The eyes that got Vanmala Devi the lead role of Ruksana in “Sikandar” had soon to be “disowned” in her next picture. In “Parbat Pe Apna Dera”, Van­mala Devi played the role of a blind girl with great effect. First Ulhas was seen, stick in hand, or rather his legs and the lower part of the stick. Then came Vanmala’s dainty feet taking each cautious step. Finally, the camera turned up­wards to feature her full figure. She later told me that she was so involved with the role that she actually felt blinded. Once, she had to blink her eyes before she could focus them and look at V. Shantaram who was try­ing to draw her attention.

Her other film was “Kadambari”. She was acting with Shanta Apte and Pahari Sanyal. Seeing the buxom Shanta Ante and the slim, petite Vanmala Devi, Shantaram remarked that one was a “kadambari” (nove­lette) and the other a “diction­ary”.  Then there was “Parinday” with Surendra, Ezra Mir’s “Beete Din” and “Muskurahat” with Motilal. Motilal and Vanmala both sophisticated per­sons and polished artistes made a popular pair in those days. There was also Wadia Movietone’s “Sharabati Aankhen” and of course, “Angaarey” in which Vanmala plays the role of Nargis’ mother.

Among the earlier pictures was “Vasantsena” simultaneous­ly released in Marathi and Hindi versions by Chitra Mandir, which was jointly owned by Vanmala and Acharya Atre. She considers it her best film. She played the role of a courtesan who falls in love with a talented but penniless man, Charudatta. She had, naturally, the Hindu woman’s inherent anxiety to please and submit and the in­grained loyalty of an aristocratic lady who never assesses people on the basis of their assets. Van­mala also had the additional advantage of being able to dance though on a more restricted scale than the cabaret artistes of today. Incidentally, “Vasant­sena” takes us back to Ujjain (Avantika) where the Sanskrit poet Kalidas wrote the play and where Vanmala Devi was born.

Vanmala in Marathi film, "Pyachi Dasi"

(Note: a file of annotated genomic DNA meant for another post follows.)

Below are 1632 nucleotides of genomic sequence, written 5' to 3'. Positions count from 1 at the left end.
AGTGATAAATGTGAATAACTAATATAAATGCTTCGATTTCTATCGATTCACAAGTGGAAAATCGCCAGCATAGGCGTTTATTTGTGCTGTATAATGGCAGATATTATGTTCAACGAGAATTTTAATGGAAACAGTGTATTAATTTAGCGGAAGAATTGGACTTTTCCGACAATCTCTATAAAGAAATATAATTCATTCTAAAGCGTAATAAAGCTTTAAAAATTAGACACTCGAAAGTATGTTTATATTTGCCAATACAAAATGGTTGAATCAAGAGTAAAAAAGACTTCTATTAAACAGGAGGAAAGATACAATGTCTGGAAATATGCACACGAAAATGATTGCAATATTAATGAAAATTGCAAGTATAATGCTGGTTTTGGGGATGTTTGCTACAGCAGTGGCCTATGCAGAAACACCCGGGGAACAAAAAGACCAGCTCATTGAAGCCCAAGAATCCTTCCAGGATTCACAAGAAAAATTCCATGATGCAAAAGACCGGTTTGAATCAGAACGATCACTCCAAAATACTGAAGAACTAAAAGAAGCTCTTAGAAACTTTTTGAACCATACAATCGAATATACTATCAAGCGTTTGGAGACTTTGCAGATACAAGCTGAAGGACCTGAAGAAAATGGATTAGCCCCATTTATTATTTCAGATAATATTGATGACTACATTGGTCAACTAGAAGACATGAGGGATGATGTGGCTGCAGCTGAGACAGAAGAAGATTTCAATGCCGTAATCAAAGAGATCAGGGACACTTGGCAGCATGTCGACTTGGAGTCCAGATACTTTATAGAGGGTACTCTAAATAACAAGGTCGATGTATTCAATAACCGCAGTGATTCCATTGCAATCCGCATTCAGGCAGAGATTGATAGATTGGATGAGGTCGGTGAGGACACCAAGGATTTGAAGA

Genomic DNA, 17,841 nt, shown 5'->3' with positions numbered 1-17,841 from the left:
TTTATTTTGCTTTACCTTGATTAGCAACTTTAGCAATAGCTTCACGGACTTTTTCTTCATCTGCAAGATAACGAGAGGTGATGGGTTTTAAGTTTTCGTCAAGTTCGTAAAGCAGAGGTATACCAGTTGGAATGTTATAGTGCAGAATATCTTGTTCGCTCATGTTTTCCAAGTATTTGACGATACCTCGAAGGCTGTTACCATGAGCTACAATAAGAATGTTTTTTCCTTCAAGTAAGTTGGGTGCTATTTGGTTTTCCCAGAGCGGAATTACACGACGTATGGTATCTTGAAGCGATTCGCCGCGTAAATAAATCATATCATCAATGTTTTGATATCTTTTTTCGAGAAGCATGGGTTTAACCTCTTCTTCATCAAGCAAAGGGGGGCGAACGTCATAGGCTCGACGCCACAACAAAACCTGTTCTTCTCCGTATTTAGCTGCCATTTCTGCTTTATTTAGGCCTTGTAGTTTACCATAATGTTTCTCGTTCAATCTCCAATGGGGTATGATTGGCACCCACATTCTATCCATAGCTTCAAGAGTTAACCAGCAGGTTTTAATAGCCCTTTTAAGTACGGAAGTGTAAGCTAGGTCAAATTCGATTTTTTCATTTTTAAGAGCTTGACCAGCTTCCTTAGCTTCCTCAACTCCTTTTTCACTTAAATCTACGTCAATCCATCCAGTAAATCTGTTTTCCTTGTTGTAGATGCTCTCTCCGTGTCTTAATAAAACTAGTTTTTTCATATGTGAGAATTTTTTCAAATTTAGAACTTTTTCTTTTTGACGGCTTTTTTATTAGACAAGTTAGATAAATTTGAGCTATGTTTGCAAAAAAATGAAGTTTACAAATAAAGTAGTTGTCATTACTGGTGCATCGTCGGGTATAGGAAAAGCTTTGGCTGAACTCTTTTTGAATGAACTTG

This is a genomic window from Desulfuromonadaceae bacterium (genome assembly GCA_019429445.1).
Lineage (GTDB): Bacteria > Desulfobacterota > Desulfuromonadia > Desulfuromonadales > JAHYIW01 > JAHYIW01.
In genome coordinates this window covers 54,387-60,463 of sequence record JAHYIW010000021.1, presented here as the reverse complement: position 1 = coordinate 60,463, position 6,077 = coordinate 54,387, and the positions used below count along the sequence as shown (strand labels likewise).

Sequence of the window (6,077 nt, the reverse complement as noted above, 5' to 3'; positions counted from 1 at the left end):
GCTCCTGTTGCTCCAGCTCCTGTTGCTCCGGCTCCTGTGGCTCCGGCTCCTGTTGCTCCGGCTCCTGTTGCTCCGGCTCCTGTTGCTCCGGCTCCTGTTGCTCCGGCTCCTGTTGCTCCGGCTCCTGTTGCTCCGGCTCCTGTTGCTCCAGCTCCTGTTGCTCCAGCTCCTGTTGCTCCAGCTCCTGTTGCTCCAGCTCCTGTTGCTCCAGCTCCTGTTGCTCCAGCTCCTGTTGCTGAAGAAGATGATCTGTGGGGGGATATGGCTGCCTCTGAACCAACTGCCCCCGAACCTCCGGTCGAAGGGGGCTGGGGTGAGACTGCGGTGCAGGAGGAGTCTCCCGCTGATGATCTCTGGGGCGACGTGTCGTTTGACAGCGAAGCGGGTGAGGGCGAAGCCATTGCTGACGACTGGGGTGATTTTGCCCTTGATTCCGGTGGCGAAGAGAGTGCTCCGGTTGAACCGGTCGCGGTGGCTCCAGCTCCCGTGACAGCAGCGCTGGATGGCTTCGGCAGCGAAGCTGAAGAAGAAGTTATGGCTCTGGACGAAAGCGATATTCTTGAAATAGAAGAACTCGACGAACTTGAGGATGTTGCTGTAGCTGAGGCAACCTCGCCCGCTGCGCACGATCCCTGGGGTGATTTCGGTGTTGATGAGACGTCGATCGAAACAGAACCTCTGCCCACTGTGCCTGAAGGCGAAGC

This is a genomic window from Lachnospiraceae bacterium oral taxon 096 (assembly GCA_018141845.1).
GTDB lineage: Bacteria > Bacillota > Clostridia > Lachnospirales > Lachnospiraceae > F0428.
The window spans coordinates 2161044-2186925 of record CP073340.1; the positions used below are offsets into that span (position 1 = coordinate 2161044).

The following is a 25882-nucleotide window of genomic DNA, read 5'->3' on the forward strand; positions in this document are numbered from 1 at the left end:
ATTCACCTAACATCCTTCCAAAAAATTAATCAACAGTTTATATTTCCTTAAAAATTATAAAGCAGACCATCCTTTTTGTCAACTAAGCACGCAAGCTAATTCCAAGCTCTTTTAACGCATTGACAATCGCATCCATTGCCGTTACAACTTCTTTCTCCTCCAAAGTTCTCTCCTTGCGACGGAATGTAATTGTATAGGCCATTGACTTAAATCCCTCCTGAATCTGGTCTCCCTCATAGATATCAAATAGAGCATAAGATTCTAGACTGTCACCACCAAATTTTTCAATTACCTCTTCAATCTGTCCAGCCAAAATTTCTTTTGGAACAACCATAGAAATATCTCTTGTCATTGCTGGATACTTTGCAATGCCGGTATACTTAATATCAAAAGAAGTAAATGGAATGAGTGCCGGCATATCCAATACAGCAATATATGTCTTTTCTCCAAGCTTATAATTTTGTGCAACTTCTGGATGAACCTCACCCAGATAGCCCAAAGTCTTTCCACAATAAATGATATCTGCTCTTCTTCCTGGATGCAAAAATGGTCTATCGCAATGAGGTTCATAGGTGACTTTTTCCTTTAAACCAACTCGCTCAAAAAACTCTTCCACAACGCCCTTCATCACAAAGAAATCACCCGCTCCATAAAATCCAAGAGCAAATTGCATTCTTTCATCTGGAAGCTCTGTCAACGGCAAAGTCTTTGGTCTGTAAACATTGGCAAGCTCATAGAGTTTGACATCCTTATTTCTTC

Another picture was “Pyachi Dasi”  in Marathi which was also released in Hindi as “Charano ki Dasi”. Vanmala played the role of a tortured daughter-in-law with Durga Khote as her mother-in-law. Vanmala’s acting was astoundingly natural and it was perhaps because she had always wanted a home, however un­comfortable. She used to say: “The house must have some books… The garden some flowers.”

Eventually she did build a bungalow at Khandala and rent­ed out a flat by the sea in Bombay which she furnished with taste and equipped with a selective library. But that still didn’t make a “home”. The nearest she got to it could be when she settled down in Gwalior to look after our ailing father. Perhaps, she had almost arrived at a “home” when she bought over a studio and became the first woman to own one.

Vanmala met her next chal­lenge in the role of a self- denying, pious mother in “Shyam­chi Aai” in which she almost  copied the life-style of our mother. The film was awarded the first President’s Gold Medal and is even now considered a classic. But as Vanmala lived this new role, her thoughts turned elsewhere. Today, one can see her plucking dew drenched flowers in her father’s garden to the tune of softly- hummed hymns while rustling leaves and cooing birds provide the accompaniment.

Vanmala Devi’s retirement from films was no surprise to her friends. She had realized that the crusading zeal and aesthetic values of the pioneering days were giving place to new norms of success. She found that filmdom could not afford her the avenue for expression which she wanted— or needed. She sublimated all her yearnings for expression in the worship of Lord Krishna at Vrindavan and later in the ser­vice of our father.

As we reviewed her career, there were a lot of questions unanswered as to why she did or did not do certain things. For instance, why did she not enter politics? A staunch nation­alist, she had sheltered many a freedom-fighter in her house in­cluding Aruna Asaf Ali and Achyut Patwardhan. She used to call them “Jovial Ghosts” be­cause they could vanish with a laugh. Once she had to swap clothes with Aruna Asaf Ali to help her escape.

It is symptomatic of Vanmala Devi’s idealism that she should now welcome the ban on sex and crime in films. According to her, romance can be sublime or sordid. She feels that all films —like the ones made by her­ – should have a meaningful mes­sage deftly conveyed. She was emphatic that the Indian film industry which draws so largely on Indian culture should plough back a part of their “easy money” into the preservation and development of our culture. “It is not the monuments like the Taj Mahal or the Ajanta­ Ellora Caves which are import­ant but a cultured society that made them possible,” she said. She is very sure that even a little thing like location shoot­ing can help subsidise our rural life or our pilgrim centres.

I asked whether she did not miss the glamour of filmdom and whether she had found a medium for expression. She just smiled. Apparently, she had overcome the need for such things: pain when the harp is being tuned is forgotten when the music begins. Her life to­day is straight and simple like a flute of reed which the Lord fills with divine music. (As told by her sister Sumatidevi Dhanwatey in 1976)